While driving to pick up some take out food for lunch I was stopped at a light and what I saw there made me laugh out loud. There was a beer truck next to me with the slogan, “It’s Miller Time!” It sure is. Not beer time, but rather moth time. Not exactly Mothra, but definitely an invasion, of sorts.
I hadn’t seen a Miller Moth infestation in quite a while, but last Sunday night some friends came over for dinner, after dark we walked outside and quite suddenly it had happened. You literally could NOT swing a dead cat without hitting a moth. Crap. Here we go…
We don’t always have the miller moth problem. By problem, I mean that some years they are like the 17 year locust and they are everywhere in large numbers, and some years you barely see ten in a season. This year is a problem year, for sure.
There is a difference between a problem and a nuisance. A nuisance is when you open the screen door and they flare up in front of your face, or when you turn off all the lights at night to watch a little tv at bedtime and four or five of them flutter around the screen. A problem is when you are driving down the road and they come up from under the car seat or vents and fly right into your face, scaring the piss out of you. I just know they’re causing car accidents, never mind heart attacks.
Some precautions to take are: When walking next to bushes or hedges don’t brush against them. When getting into your car open all the windows and hit the fan BEFORE driving off. Keep all windows and vent shut tight at night.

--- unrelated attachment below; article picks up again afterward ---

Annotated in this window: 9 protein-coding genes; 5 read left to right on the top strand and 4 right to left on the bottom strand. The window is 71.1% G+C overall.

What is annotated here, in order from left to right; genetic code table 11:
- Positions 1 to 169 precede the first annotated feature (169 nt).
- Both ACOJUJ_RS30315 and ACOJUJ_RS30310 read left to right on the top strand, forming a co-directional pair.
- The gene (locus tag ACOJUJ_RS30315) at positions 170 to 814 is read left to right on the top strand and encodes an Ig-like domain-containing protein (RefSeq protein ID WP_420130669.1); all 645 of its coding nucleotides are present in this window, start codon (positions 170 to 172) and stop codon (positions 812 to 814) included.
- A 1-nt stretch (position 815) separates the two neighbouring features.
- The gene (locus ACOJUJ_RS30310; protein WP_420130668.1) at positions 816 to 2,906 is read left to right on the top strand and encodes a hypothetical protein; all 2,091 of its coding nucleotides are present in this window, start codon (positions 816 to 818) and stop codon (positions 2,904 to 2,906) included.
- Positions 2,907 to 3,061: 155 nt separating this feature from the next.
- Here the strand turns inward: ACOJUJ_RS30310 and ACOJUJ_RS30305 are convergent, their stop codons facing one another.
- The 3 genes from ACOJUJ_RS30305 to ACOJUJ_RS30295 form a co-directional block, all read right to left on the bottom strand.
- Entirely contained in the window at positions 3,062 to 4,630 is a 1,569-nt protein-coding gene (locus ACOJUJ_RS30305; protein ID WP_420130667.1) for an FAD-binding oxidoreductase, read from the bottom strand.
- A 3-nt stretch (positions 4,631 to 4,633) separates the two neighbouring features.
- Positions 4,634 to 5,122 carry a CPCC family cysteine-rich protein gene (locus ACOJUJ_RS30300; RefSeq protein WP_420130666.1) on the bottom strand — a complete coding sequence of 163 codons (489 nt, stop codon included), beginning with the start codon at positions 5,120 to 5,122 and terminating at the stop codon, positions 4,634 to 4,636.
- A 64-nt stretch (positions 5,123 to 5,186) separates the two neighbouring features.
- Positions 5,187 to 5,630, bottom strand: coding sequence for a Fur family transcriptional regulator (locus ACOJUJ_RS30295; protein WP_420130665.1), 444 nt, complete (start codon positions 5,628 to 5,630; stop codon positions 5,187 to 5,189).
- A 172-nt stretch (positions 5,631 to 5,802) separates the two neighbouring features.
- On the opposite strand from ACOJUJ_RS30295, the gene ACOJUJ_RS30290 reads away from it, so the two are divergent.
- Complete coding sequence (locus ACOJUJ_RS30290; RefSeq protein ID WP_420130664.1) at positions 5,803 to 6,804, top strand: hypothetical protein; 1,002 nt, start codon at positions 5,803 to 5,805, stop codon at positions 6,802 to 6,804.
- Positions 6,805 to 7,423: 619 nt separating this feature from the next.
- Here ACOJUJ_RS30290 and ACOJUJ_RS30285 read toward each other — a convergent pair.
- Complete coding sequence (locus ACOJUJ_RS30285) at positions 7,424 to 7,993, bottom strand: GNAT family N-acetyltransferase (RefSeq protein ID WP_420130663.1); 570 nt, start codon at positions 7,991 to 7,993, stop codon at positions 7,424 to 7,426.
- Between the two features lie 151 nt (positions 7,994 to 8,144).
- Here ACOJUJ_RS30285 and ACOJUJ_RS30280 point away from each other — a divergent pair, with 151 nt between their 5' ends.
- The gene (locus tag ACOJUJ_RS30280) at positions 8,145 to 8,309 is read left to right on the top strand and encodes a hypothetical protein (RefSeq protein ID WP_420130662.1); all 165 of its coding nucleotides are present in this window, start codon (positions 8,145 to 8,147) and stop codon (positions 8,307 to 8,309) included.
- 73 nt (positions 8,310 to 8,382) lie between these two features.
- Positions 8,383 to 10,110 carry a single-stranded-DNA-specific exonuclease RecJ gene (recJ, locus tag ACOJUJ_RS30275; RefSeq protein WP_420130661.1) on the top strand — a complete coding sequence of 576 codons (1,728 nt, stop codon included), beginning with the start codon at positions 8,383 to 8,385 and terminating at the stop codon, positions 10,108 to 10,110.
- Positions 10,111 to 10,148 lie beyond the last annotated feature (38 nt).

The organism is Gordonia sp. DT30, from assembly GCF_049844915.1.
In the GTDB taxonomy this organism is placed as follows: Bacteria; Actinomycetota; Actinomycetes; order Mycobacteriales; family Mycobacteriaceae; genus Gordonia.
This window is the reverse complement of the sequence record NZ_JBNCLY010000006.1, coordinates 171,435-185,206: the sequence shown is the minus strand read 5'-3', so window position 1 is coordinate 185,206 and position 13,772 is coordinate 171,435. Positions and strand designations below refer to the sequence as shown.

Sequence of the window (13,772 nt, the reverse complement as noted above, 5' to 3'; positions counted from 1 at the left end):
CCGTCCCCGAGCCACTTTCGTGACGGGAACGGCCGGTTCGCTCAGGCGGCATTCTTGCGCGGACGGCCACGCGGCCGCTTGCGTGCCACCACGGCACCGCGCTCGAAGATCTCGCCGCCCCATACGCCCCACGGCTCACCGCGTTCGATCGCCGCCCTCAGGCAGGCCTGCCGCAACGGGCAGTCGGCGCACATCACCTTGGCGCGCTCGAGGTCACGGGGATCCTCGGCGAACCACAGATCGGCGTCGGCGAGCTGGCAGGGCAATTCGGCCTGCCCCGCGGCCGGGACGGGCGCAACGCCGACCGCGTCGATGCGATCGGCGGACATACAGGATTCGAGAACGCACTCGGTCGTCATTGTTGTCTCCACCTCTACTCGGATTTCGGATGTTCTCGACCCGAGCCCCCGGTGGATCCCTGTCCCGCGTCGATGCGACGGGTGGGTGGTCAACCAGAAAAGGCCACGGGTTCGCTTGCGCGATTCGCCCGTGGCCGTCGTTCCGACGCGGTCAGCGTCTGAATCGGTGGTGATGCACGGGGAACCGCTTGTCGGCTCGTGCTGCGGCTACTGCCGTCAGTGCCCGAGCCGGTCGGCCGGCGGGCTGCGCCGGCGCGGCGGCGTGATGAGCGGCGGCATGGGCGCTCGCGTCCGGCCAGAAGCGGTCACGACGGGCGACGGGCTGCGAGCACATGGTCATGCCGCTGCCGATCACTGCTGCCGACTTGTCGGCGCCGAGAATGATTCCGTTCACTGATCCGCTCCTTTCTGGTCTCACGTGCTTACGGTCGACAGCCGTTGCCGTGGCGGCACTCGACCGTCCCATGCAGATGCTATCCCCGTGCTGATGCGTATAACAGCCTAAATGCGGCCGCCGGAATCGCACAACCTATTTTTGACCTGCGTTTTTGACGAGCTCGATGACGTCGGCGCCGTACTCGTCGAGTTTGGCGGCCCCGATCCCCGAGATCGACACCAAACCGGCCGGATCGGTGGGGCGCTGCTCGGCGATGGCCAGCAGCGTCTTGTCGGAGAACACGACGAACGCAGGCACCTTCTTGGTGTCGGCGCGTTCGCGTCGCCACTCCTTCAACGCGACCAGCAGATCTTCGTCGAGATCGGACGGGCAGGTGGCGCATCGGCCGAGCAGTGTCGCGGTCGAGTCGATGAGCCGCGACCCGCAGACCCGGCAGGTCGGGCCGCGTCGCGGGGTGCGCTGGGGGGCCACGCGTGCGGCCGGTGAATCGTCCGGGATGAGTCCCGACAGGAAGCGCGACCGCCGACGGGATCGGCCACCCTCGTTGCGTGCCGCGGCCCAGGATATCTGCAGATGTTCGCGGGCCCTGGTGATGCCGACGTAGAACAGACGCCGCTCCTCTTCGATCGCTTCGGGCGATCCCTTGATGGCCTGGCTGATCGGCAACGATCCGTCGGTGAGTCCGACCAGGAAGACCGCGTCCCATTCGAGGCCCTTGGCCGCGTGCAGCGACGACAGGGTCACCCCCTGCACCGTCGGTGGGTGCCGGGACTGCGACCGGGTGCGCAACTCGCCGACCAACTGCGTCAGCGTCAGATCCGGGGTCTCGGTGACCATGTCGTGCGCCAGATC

We don’t like their other form either – the army cutworm. They are the scourge of anyone who loves to garden, including me. They lie in the soil waiting for someone to plant a tender young seedling, then they wrap themselves around the stem and the next morning your plant looks like someone cut it off just below the surface of the soil. They did. It’s Miller Time!
This year I actually looked up “the Millers” as they are not so affectionately called here in town. (The name “Millers” is to be almost spat out of the mouth contemptuously as Jerry Seinfeld would say “Newman”) I found they migrate here into the higher elevations from the mid-American plains. Ah, a vacation in the Rockies.
I wish they would stay home. Right now we have enough to deal with having just experienced the annual Elm Seed Festival, followed by the annual flight of the Cottonwood cotton. The air quality really sucks this week. Between the elm seeds, cotton and Millers, you just about have to hold your breath when stepping out the door! A week or two and they’ll be done. I can hardly wait.
By the way – we ARE coming up on a big Moth date…April 29, 1964…Mothra met Godzilla for the first time 58 years ago. You needed to know that, didn’t you? If you don’t know what Mothra is you’d better get-a-googling.